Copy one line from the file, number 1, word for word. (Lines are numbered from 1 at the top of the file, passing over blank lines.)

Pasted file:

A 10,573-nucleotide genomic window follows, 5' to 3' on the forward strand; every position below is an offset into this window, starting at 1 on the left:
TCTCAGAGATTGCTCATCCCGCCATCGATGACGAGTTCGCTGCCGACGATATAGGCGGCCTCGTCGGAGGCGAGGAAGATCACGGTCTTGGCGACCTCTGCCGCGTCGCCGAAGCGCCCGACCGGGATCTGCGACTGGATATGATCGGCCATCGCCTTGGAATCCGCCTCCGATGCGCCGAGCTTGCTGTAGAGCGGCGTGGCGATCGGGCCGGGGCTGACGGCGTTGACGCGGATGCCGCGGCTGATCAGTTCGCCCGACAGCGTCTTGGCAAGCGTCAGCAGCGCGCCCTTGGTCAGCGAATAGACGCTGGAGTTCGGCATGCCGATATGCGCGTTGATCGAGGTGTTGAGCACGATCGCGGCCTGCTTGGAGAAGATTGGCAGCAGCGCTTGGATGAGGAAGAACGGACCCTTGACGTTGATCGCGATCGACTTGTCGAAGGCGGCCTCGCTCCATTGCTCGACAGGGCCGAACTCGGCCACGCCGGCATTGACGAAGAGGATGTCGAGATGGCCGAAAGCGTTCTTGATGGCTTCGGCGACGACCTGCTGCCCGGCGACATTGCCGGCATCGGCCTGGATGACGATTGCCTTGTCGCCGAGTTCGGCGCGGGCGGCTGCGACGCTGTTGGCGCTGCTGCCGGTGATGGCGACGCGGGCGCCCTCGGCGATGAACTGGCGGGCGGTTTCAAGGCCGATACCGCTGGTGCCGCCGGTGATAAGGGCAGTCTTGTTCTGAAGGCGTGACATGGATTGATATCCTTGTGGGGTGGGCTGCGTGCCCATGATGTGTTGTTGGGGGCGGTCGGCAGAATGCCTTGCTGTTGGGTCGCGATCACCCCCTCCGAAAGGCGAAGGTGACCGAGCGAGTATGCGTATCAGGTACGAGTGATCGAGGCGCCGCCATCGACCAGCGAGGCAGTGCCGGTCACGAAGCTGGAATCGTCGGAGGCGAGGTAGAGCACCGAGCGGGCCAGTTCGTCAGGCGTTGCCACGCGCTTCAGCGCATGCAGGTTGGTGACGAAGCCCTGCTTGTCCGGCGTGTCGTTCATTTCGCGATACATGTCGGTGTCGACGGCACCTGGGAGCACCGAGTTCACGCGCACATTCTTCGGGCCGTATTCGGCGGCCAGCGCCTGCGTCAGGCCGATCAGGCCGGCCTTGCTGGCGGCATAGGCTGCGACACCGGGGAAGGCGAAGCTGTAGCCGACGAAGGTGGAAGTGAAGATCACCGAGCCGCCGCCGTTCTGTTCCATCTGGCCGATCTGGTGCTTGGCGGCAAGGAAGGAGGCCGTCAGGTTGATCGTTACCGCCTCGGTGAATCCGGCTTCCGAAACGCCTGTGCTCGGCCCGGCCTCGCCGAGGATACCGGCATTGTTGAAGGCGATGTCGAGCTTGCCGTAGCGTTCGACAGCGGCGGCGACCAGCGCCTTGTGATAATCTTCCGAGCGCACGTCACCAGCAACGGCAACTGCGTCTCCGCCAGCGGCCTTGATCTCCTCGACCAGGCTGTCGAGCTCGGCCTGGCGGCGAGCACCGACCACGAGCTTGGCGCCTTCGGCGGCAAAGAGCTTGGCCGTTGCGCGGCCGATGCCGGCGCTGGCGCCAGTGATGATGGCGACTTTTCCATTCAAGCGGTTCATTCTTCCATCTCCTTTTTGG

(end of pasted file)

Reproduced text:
A 10,573-nucleotide genomic window follows, 5' to 3' on the forward strand; every position below is an offset into this window, starting at 1 on the left: